'Not only is punishment risky, but it also fails to teach the dog an acceptable alternate behaviour. The dog does not learn what to do the next time he is in the same situation. He only learns to fear the situation.' Emma Parsons, Click to Calm p73

Thursday, 10 November 2011


I'm still working (slowly... slowly...) on increasing Lola's tug drive, and her general desire to get things. Part of this involves playing a lot of tug (general tug toys, tugs covered in rabbit scent, flirt pole), and I had a brainwave this evening of making her watch Jess play first. Use that competitive jealousy for good.

(You might want to mute this video! I had music on, didn't realise it was so loud!)

(Only the growling sounds come from Jess!)

Unfortunately Jess wasn't quite up for it, but even though Lola was pretty tired (she pretty much had a drink and collapsed after the first video, and I let her lie for a few minutes before crating her and letting Jess out to play) she really dived for the tug.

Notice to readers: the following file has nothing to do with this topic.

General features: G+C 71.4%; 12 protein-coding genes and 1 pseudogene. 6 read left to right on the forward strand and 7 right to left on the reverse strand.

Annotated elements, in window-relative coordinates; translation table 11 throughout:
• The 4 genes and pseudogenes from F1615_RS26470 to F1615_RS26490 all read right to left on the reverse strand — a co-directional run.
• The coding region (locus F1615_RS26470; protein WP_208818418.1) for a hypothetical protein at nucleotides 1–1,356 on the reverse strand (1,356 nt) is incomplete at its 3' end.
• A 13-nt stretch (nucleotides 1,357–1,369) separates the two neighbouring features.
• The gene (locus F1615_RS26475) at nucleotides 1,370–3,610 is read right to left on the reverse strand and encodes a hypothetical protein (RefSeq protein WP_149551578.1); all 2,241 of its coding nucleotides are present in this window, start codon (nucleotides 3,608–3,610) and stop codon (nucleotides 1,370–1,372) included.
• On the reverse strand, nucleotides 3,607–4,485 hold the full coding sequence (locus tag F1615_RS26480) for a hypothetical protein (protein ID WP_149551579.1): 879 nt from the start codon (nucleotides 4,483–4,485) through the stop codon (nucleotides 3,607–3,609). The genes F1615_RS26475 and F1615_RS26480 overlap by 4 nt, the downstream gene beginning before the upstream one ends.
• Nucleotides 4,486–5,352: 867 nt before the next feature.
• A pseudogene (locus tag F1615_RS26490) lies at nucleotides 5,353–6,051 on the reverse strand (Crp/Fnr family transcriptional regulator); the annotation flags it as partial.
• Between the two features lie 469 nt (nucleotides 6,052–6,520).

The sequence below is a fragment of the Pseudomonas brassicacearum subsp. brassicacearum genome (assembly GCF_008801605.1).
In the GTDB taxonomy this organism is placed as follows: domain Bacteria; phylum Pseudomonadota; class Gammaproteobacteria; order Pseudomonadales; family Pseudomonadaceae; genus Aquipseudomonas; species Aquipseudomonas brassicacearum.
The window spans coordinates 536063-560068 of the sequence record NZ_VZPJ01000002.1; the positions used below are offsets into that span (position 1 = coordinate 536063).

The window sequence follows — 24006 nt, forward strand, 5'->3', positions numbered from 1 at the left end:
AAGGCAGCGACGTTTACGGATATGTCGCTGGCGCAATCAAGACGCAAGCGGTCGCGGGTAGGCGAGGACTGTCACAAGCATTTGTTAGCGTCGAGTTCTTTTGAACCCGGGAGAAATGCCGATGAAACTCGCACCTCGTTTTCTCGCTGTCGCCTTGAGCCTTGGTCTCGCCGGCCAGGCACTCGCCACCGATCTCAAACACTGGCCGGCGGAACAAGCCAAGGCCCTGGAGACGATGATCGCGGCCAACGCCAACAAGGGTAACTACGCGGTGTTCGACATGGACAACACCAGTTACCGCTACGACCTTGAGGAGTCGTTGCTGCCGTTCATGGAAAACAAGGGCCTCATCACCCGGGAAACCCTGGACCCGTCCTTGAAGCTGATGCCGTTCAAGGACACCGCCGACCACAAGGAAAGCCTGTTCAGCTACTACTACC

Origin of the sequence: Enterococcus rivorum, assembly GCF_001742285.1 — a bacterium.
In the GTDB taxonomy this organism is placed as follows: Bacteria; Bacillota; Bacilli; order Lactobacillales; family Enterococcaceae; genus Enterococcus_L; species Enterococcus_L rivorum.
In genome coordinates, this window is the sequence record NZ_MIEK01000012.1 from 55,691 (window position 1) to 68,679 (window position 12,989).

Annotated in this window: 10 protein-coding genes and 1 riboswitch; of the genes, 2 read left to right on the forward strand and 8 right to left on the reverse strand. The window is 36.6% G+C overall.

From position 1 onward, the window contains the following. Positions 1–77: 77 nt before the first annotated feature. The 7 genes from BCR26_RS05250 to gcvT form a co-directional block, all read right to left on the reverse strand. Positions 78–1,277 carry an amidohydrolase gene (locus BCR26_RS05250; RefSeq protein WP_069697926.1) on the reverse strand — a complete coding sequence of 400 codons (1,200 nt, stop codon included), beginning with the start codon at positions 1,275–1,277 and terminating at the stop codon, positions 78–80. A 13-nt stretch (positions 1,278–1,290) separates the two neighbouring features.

Now my hands are aching and rubbed raw.


Sara said...

Funny how some dogs tug naturally, and other dogs have to "learn" it.

Anyone who says dogs don't feel jealousy has never lived with two dogs!

Ricky the Sheltie said...

It's good that you keep working on Lola's tug drive. I wish I had done that more with Ricky. BTW, I like your "stand on the table" method! :)

Winnie said...

That looks so much fun!! Can I come and live in your house where everyone gets to stand on the furniture? That would be so cool!

Love and licks, Winnie